Last week, I wrote about “The Five Stages of Grief”, a theory about the emotional journeys humans go through when they are grieving.
The theory was invented by Dr Elisabeth Kubler-Ross, a Swiss American psychiatrist, and usually refers to people who are facing death or have lost loved ones. But it can also be applied to anyone who is trying to cope with any type of devastating personal loss.
The five distinct stages Kubler-Ross identified were: DENIAL, ANGER, BARGAINING, DEPRESSION and ACCEPTANCE. And I’ve said that many supporters of Peter Obi (myself included) are going through this grieving process because we have felt bereaved since Tinubu was declared the winner of the presidential election.
Today, I’d like to briefly focus on the Anger phase because anger is extremely destructive and has cost me five friendships that have completely collapsed because of toxic political disagreements.
The first friend I lost was a guy from Katsina who kept sending me stupid, bigoted WhatsApp messages – during the run-up to the election – that either denigrated Peter Obi and Igbos in general or glossed over Tinubu’s shortcomings.
I asked him to quit this provocation. I said: “Let us please agree to disagree when it comes to politics and focus on the many other issues we agree on.” But the barrage of offensive posts continued, so I abused and blocked him. And we haven’t spoken for several months.
I then lost four female friends shortly after the election because one of them admiringly posted a poem by Hannatu Musawa on a WhatsApp platform that we ladies had belonged to for a long time.
The poem was titled: “Asiwaju is coming” and it infuriated me…partly because I regarded it as shamelessly mendacious and sycophantic and partly because a young man of whom I had been very fond had been killed by pro-Tinubu thugs on election day in Rivers State.
So I lashed out. And four women exited the WhatApp group in protest.
I wasn’t surprised because one was a fully paid-up member of the All Progressives Congress, APC, and potentially useful to the others.
I reached out to them to explain my rage and try to mend fences. But they weren’t ready to listen. And I’ve concluded, on reflection, that we are better off without each other because anyone who can’t empathise with – or forgive – my legitimate distress about murder, untruths and injustices is not on the same page as me morally. And we will all be happier if we hang with folks who share our values.
Still, it is sad when friendships don’t last forever. And I hear that the recent elections have been particularly divisive and have generated so many relationship breakdowns nationwide.
These schisms really aren’t necessary.
It is psychologically immature and ridiculous for bonds that have often been forged over decades to be severed because of politics.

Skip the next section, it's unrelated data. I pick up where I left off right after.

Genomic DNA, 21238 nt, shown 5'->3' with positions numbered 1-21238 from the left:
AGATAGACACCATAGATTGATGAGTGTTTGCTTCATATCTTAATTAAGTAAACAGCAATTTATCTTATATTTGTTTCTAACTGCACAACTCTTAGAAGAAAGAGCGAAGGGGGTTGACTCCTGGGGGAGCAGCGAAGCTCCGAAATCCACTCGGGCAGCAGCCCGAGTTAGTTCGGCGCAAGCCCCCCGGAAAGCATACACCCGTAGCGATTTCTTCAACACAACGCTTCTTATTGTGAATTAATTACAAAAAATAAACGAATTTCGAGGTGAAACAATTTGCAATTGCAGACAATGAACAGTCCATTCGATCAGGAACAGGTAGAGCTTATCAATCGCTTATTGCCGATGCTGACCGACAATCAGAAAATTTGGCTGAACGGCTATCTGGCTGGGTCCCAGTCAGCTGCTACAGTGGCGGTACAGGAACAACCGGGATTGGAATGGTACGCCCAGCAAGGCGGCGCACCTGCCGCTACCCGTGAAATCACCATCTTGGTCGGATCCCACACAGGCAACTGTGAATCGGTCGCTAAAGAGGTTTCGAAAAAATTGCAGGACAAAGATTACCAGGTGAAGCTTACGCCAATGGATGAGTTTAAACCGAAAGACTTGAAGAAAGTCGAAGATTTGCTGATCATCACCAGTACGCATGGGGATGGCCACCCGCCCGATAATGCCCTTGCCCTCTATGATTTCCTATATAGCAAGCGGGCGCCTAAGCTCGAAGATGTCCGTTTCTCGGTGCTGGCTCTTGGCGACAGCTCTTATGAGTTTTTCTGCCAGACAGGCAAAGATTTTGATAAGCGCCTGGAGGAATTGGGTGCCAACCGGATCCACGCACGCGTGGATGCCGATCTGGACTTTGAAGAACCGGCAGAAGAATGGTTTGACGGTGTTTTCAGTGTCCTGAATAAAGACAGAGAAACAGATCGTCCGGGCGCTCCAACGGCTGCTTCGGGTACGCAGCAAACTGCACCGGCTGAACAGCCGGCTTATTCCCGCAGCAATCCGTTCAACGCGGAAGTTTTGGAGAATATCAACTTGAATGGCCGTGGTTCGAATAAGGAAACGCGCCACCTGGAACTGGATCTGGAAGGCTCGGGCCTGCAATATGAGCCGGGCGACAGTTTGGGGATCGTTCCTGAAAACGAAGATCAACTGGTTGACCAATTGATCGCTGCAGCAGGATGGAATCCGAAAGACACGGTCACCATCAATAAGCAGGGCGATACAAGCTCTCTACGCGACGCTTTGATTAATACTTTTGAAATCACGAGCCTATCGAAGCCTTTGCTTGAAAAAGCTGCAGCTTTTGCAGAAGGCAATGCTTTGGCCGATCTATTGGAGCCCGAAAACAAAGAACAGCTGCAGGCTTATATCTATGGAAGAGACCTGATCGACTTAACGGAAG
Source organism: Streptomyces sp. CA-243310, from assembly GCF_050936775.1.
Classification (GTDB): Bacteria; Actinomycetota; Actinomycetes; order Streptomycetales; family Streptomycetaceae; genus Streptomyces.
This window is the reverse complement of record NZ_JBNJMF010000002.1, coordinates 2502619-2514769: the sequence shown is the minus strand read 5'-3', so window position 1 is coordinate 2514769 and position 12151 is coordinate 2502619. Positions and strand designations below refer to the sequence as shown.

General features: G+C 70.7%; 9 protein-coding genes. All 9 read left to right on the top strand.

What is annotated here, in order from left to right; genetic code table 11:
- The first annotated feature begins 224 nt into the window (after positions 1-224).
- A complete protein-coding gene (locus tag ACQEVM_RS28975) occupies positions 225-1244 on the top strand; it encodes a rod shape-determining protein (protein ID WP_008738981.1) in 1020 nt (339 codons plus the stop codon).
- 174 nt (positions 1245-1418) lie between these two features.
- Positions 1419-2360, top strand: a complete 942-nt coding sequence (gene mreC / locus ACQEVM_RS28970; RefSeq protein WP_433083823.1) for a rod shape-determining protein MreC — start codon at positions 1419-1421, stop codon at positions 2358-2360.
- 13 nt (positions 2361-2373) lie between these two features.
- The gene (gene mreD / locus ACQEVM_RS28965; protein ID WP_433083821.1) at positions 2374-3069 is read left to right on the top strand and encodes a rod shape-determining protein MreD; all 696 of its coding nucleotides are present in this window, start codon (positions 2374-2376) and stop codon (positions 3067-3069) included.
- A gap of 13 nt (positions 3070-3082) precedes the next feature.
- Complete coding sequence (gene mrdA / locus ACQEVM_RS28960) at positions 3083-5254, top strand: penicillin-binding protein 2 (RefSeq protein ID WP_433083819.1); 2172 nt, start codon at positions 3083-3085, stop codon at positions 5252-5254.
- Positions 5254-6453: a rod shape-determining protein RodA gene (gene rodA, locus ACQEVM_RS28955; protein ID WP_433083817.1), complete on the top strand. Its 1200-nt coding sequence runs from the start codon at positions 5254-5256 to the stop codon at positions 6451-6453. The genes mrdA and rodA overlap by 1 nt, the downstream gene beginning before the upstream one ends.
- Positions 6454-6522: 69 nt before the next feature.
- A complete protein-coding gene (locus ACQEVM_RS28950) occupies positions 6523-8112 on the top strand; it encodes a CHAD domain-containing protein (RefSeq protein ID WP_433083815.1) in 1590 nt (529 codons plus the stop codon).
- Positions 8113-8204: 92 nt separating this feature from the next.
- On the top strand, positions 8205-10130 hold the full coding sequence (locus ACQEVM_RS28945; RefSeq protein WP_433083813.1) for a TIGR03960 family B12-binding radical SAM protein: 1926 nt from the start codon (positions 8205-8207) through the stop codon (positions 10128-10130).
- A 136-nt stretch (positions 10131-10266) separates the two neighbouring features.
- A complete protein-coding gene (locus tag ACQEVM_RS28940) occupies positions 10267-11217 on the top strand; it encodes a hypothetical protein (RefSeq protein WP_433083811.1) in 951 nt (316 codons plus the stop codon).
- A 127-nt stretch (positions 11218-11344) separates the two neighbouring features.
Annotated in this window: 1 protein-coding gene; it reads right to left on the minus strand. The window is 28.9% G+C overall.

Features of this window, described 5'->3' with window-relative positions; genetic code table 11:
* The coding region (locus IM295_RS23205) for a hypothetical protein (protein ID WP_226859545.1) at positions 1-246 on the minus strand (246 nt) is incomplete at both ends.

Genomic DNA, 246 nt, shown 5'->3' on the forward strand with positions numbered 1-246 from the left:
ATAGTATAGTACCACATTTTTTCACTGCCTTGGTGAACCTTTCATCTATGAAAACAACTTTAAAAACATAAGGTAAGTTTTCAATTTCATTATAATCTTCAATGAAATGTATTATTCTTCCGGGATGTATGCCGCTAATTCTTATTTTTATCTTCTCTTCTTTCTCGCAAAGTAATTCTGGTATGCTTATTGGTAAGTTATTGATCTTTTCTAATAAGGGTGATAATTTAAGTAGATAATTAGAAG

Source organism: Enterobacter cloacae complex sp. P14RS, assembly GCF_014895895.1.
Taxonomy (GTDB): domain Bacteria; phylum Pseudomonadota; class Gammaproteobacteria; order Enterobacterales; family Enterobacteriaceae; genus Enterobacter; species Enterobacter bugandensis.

If one maintains a civilized attitude, one can easily tolerate friends who have divergent allegiances and opinions. And I’m glad to report that I am still on good terms with quite a few Tinubu and Atiku fans.
We argue. We contradict each other. Sometimes, voices are raised and rude or sarcastic comments are exchanged. But a basic commitment to intellectual honesty overrides such conflicts.
And we continue to be the best of friends; and that’s how Life should be. Why on earth should folks who have been close for years – often since primary/secondary school or university – fall out because of politicians they more often than not barely know or don’t know at all, including politicians who are essentially ruffians?!
The same questions can be asked around all those young men who allow themselves to be used as weapons during election seasons.
Unscrupulous politicians hire them to create mayhem at polling stations and snatch ballot boxes, intimidate/harm voters, et cetera.
Meanwhile, these electoral hoodlums have more in common with many of their victims or equally thuggish grassroots-level opponents than they do with their paymasters – who have no real respect for them.
Why viciously fight someone who grew up poor like you on behalf of distant big shots whose children are safely tucked away in foreign countries or in luxury residences in Lagos, Abuja or wherever?
I couldn’t have put it better myself!
I have been Obidient for a year and my position has not changed. But one has to prioritise Reality over Wishful Thinking.
The reality is that President Tinubu is in charge at the moment and may never be unseated by notorious Nigerian judges…which means that serious journalists need to assess him on this basis.
And I totally agree with my colleague, the columnist Segun Adeniyi, who has this to say about President Tinubu:
“The challenge of the moment is how he can rise above himself to establish a legacy that could cleanse his past sins and prepare him for heroic statesmanship. It is not impossible.
If Tinubu runs a minimally credible government with sensible policies that promote economic recovery and national unity, he may regain elite solidarity and consensus. If his policies improve the general welfare of ordinary people, his popular support will also improve and blur his electoral and personal handicaps.”
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